Parenting – It’s a Verb
I just read Frank Bruni’s op-ed column “A Childless Bystander’s Baffled Hymn.”
It’s easy for a childless person such as Mr. Bruni to judge. He doesn’t have to parent a kid 24/7 like those of us with children. Like many before him, he takes umbrage with using the word parent as the verb “parenting.” I enjoy words and the evolution of them. Language isn’t a static thing and, personally, I think the word “parenting” is much softer-sounding than “rearing.”
Aside from the fact that Mr. Bruni is a little hard on us poor parents who are just trying to get it right, his column was funny. We do focus on our children in ways that probably aren’t that healthy for them or for us. And, as he points out, just because a person is a celebrity, that person isn’t necessarily a child-development expert as well. I once saw Madonna interviewed about motherhood on Oprah, and she said some crazy stuff. But everyone, especially Oprah, was enthralled with her advice as if she actually were the Madonna.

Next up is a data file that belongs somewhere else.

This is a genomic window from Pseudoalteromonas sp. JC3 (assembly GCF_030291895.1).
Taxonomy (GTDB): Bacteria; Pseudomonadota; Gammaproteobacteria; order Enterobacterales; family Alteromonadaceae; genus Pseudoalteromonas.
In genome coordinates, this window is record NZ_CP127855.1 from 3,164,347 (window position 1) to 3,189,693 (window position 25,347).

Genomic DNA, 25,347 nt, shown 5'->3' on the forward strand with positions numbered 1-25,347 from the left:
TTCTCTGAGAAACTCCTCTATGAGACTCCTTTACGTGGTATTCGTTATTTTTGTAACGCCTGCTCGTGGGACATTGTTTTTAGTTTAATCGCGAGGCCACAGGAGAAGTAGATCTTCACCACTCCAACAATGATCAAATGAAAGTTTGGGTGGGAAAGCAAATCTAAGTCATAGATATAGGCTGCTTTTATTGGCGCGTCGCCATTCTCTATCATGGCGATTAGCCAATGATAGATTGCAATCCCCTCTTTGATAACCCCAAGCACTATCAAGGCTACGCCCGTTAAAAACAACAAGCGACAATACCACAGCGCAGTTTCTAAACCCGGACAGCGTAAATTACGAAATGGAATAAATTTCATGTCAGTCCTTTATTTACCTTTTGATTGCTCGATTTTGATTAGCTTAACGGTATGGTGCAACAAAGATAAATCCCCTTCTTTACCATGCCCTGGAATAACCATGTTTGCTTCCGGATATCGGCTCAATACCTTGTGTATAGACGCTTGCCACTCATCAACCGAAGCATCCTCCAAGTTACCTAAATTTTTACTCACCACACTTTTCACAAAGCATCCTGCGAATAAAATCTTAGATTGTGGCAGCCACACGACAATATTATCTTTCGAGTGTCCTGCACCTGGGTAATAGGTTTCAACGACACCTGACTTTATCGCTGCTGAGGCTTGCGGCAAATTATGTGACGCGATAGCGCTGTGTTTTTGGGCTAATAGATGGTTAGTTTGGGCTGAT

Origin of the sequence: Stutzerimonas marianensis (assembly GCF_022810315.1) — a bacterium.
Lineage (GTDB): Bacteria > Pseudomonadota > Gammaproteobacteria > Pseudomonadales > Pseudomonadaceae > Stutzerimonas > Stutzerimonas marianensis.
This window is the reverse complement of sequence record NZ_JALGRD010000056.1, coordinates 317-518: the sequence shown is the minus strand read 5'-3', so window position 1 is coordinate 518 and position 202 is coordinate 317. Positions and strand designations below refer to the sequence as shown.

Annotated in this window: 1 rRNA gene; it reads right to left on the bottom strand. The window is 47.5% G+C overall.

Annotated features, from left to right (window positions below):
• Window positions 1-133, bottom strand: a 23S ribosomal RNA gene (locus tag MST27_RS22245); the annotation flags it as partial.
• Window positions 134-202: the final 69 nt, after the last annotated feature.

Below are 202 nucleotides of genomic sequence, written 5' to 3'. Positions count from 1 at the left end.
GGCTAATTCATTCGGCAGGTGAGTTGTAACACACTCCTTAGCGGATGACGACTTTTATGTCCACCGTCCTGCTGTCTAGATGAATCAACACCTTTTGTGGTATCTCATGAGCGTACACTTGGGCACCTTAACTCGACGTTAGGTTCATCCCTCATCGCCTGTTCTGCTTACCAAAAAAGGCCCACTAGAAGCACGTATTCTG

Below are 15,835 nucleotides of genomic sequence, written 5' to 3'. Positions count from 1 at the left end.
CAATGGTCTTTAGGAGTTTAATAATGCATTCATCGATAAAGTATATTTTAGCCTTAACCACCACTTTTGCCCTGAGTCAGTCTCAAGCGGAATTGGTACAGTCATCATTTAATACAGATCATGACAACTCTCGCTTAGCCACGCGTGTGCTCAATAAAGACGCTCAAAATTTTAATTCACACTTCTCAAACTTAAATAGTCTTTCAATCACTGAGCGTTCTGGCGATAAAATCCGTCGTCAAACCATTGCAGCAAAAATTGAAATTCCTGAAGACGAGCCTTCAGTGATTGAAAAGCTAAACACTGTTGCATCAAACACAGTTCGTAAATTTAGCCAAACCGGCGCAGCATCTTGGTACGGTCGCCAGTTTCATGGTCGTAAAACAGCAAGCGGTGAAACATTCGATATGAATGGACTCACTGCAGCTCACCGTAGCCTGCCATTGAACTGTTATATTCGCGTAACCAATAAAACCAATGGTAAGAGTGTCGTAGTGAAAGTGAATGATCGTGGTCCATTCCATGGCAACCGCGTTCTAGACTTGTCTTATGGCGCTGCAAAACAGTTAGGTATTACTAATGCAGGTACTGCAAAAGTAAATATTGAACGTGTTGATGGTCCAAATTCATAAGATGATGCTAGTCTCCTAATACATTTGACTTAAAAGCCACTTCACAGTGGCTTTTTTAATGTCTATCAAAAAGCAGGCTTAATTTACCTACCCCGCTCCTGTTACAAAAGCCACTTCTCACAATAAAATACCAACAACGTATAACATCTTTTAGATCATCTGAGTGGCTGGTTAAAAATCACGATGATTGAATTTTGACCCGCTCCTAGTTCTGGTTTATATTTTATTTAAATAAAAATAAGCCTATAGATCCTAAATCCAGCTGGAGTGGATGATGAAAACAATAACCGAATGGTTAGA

Mr. Bruni writes:
As the Me Generation spawned generations of mini-me’s, our rigorous self-fascination expanded to include the whole brood and philosophies about its proper care and feeding.
Sometimes parents don’t have much of a sense of humor about being parents. Before you get all mad on me, I know it’s an important job and, yes, I do wish more people took it seriously – or at least had some rudimentary training in it. If I didn’t believe that parents needed some help and support in parenting, then I wouldn’t be editing a parenting publication. So, yes, I do think learning a little something about child development and parenting is important.
But, ultimately, I think Mr. Bruni hit the nail on the head when he pointed out that we parents should cut ourselves some slack because we really don’t have the control that we think we have. No matter what we do, there are no guarantees. What he doesn’t understand is that’s exactly why we can’t cut ourselves some slack.
Thank you, Mr. Bruni, for telling us to relax, but what you can’t know is the all-encompassing love that we have for our children. It’s that piece that makes us act a little crazy at times. Mr. Bruni, you can’t understand the bone-chilling terror we parents have in knowing that we really don’t have much control. Sometimes all we have is trying too hard, praising too much, disciplining too little. Sometimes we just want to believe that all that we do really does make a difference. And sometimes all we have is hope.
Have you had childless people give you advice or criticism about how you parent your children? What did they say, and how did you handle it?